#2
Just keep using instrument cables, that's what I use in my stack and they work great? Get gold ones if you really feel like you're losing something?
Quote by sargasm
There are no genres in metal that end with "core."
#3
Quote by herestolife1000
i really need to get a speaker cable for my stack, i've been using instrument cables and i just don't want anything to happen

i also have a best buy giftcard, and it's such a low amount i can't use it on anything, so

http://www.bestbuy.com/site/olspage.jsp?skuId=8565652&type=product&id=1208561582796

is that a speaker cable or guitar cable?


That's an instrument cable.

Regardless of what anyone says, do NOT use instrument cable for speakers. Instrument cables were designed for high impedance, low level signals that are highly susceptible to electromagnetic interference. They were NOT designed for low impedance, high current signals like the output from an amplifier.

Seriously, unless you're running a high powered amp through a really long cable then you're not likely to hurt your amp by using instrument cables. However, the capacitance and series resistance of an instrument cable are much too high for the output of an amp. The output from the speakers is going to sound weaker and the highs are going to be more muted than if you used proper speaker cables.

If you can't afford a decent speaker cable then cut the ends off an old AC extension cord and solder a 1/4" jacks on the end. It will work and sound a LOT better than using a coaxial instrument cable.
#4
At low volume a guitar cable will work. And at high volume a guitar cable will work for a little bit then there will be a sudden drop in sound and if a tube amp probably fry the amp. If you can afford a stack amp you can afford 10 bucks for a proper speaker cable.
#5
Quote by amp_surgeon
That's an instrument cable.

Regardless of what anyone says, do NOT use instrument cable for speakers. Instrument cables were designed for high impedance, low level signals that are highly susceptible to electromagnetic interference. They were NOT designed for low impedance, high current signals like the output from an amplifier.

Seriously, unless you're running a high powered amp through a really long cable then you're not likely to hurt your amp by using instrument cables. However, the capacitance and series resistance of an instrument cable are much too high for the output of an amp. The output from the speakers is going to sound weaker and the highs are going to be more muted than if you used proper speaker cables.

If you can't afford a decent speaker cable then cut the ends off an old AC extension cord and solder a 1/4" jacks on the end. It will work and sound a LOT better than using a coaxial instrument cable.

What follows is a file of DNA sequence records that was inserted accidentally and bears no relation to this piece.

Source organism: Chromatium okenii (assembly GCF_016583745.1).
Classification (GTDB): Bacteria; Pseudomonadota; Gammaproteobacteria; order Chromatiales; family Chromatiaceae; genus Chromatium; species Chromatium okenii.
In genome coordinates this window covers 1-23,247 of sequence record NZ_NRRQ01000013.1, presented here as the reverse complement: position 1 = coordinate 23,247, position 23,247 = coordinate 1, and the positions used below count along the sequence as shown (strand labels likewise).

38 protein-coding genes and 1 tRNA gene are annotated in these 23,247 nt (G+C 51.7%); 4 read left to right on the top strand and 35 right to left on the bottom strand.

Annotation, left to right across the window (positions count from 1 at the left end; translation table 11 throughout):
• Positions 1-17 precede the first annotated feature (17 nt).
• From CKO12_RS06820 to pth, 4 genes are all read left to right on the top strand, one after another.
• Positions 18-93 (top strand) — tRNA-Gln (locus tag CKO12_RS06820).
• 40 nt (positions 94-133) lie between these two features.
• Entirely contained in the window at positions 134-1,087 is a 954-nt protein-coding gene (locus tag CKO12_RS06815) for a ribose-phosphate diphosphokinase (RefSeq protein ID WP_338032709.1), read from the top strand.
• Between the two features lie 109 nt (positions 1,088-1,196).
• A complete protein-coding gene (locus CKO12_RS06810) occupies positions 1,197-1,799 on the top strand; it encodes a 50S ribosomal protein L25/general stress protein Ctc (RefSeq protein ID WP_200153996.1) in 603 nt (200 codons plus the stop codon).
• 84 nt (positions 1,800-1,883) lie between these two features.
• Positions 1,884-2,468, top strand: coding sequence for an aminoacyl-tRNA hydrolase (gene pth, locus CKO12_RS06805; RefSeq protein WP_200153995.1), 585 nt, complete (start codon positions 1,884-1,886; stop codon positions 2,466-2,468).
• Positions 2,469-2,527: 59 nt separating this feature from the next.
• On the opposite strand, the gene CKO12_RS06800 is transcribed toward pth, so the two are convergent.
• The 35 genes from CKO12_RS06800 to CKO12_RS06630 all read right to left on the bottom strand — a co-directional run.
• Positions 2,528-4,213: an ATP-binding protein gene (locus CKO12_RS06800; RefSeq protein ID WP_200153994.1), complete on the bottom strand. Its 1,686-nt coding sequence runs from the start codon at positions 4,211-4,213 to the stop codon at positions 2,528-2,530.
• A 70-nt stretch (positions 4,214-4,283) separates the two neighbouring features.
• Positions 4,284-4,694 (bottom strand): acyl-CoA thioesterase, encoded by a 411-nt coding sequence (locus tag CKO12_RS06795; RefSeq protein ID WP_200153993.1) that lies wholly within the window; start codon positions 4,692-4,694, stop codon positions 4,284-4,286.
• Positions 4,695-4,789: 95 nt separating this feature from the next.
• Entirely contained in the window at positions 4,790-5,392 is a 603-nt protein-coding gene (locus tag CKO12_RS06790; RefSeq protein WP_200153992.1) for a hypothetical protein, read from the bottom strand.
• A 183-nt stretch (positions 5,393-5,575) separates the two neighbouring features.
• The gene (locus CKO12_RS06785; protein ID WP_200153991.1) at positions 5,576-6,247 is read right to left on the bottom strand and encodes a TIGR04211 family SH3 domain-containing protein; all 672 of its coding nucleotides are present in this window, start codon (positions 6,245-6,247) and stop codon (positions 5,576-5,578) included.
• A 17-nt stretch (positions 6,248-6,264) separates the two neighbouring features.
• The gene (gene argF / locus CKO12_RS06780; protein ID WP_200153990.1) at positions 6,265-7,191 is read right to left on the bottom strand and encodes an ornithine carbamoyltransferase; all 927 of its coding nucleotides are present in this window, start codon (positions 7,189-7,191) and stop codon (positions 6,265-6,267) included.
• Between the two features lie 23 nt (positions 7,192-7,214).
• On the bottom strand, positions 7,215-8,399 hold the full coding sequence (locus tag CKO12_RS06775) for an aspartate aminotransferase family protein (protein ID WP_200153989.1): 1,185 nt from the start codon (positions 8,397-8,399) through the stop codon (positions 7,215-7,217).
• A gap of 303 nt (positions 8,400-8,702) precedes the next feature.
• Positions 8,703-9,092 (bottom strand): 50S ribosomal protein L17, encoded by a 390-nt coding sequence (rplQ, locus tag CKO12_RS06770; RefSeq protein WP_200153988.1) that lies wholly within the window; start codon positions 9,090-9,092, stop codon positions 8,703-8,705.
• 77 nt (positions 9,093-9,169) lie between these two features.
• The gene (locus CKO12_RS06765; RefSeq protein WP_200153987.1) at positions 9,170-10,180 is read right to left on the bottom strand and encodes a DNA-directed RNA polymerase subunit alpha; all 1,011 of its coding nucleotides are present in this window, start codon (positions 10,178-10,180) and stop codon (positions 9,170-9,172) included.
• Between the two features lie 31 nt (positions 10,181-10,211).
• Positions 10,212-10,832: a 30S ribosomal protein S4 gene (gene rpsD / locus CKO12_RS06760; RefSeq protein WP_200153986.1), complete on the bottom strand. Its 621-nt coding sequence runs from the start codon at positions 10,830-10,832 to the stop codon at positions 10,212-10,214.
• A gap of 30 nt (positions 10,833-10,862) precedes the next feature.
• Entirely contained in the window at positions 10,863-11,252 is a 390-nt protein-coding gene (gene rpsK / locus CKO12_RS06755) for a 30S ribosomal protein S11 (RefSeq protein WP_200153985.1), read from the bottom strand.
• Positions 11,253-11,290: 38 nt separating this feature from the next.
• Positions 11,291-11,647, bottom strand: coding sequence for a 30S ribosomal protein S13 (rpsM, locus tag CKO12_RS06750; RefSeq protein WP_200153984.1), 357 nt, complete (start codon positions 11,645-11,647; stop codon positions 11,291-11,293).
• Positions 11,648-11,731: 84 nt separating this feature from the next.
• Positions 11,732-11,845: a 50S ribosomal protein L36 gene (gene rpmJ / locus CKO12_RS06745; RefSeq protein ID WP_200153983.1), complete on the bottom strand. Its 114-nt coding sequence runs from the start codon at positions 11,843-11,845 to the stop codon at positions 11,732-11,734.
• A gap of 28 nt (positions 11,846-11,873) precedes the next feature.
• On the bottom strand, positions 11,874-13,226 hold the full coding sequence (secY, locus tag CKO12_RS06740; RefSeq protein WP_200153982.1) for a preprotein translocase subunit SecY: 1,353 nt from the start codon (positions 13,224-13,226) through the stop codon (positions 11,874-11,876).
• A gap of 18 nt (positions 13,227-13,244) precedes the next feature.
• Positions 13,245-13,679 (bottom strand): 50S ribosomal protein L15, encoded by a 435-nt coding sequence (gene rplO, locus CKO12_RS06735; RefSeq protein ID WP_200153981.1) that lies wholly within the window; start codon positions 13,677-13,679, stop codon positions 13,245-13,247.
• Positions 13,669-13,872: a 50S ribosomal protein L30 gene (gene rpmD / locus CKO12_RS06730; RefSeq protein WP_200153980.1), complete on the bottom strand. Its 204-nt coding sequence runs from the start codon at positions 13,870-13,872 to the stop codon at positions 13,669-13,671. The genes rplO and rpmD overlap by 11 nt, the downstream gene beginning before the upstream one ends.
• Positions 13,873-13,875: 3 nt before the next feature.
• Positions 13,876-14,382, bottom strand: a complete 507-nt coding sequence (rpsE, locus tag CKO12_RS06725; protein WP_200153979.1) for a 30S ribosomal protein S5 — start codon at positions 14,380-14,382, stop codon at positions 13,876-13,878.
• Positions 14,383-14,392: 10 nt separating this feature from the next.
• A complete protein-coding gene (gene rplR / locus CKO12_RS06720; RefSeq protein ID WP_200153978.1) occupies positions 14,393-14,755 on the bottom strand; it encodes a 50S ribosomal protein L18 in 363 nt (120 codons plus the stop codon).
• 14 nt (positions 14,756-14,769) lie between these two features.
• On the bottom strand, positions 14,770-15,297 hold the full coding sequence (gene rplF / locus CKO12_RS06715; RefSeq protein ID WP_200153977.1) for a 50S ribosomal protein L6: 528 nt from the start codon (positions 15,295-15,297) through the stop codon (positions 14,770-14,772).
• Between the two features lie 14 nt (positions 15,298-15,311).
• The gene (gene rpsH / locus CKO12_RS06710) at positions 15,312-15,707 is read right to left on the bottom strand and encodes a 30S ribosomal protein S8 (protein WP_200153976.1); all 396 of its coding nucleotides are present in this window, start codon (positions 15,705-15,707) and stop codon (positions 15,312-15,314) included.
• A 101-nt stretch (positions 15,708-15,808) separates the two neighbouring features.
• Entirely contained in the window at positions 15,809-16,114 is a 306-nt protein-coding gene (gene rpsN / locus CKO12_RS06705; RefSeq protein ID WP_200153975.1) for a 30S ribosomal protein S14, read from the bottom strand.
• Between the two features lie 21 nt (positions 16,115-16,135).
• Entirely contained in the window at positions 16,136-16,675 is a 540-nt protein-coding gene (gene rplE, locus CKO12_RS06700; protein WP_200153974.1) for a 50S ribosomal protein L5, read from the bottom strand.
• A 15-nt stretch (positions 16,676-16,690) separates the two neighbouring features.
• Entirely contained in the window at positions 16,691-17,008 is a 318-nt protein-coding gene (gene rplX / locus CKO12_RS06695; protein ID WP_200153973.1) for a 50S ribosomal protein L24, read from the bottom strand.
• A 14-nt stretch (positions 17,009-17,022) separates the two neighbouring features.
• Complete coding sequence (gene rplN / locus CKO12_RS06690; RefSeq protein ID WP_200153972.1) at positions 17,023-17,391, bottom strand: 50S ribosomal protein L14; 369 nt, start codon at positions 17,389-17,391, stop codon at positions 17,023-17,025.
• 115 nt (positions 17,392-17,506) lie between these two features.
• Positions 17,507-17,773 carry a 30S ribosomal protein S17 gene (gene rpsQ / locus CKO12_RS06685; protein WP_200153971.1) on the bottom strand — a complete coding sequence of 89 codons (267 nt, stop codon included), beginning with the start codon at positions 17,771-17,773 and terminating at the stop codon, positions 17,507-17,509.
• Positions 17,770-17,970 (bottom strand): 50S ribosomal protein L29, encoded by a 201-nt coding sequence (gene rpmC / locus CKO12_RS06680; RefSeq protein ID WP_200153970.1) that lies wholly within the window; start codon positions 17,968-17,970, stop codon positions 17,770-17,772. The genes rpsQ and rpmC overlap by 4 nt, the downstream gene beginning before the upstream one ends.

+1 to all of that.

You'll be surprised when you hear the difference using a proper speaker cable has.
#6
Quote by Nolly
+1 to all of that.

You'll be surprised when you hear the difference using a proper speaker cable has.


Ignore my first post lol!

I gotta get my hands on a speaker cable now.
Quote by sargasm
There are no genres in metal that end with "core."
#7
Quote by `digitaL.braVo
Ignore my first post lol!

I gotta get my hands on a speaker cable now.



If you use a solid state amp, it doesn't matter quite as much in terms of safety, but failure in a cable connecting the speaker and amp in a tube amp, it causes impedance mismatches and can fry your entire output stage.
#8
Yeah it's solid state... and a 3' speaker cable is only $12 so I am thinking it's worth it?
Quote by sargasm
There are no genres in metal that end with "core."
#9
Quote by `digitaL.braVo
Ignore my first post lol!

I gotta get my hands on a speaker cable now.


Do, you won't regret it.

While we're at it, the idea that gold-plated contacts improve signal transmission is a complete myth.
#10
I never believed it. Only to the extent that if you are a serious audiophile you may notice. But in a "real life" situation with drums banging and a circle pit.

No. One. Cares.
Quote by sargasm
There are no genres in metal that end with "core."
#11
Quote by `digitaL.braVo
I never believed it. Only to the extent that if you are a serious audiophile you may notice. But in a "real life" situation with drums banging and a circle pit.

No. One. Cares.


Well, even in theory it doesn't offer any advantage. What it can do is prevent oxidisation, but if you take care of your cables that's hardly a problem.
#12
Yeah I feel very sorry to the guys who actually listened to the people who advertised gold cables as being higher audio quality.

Nice Diezel by the way. I gotta go wipe my mouth off...
Quote by sargasm
There are no genres in metal that end with "core."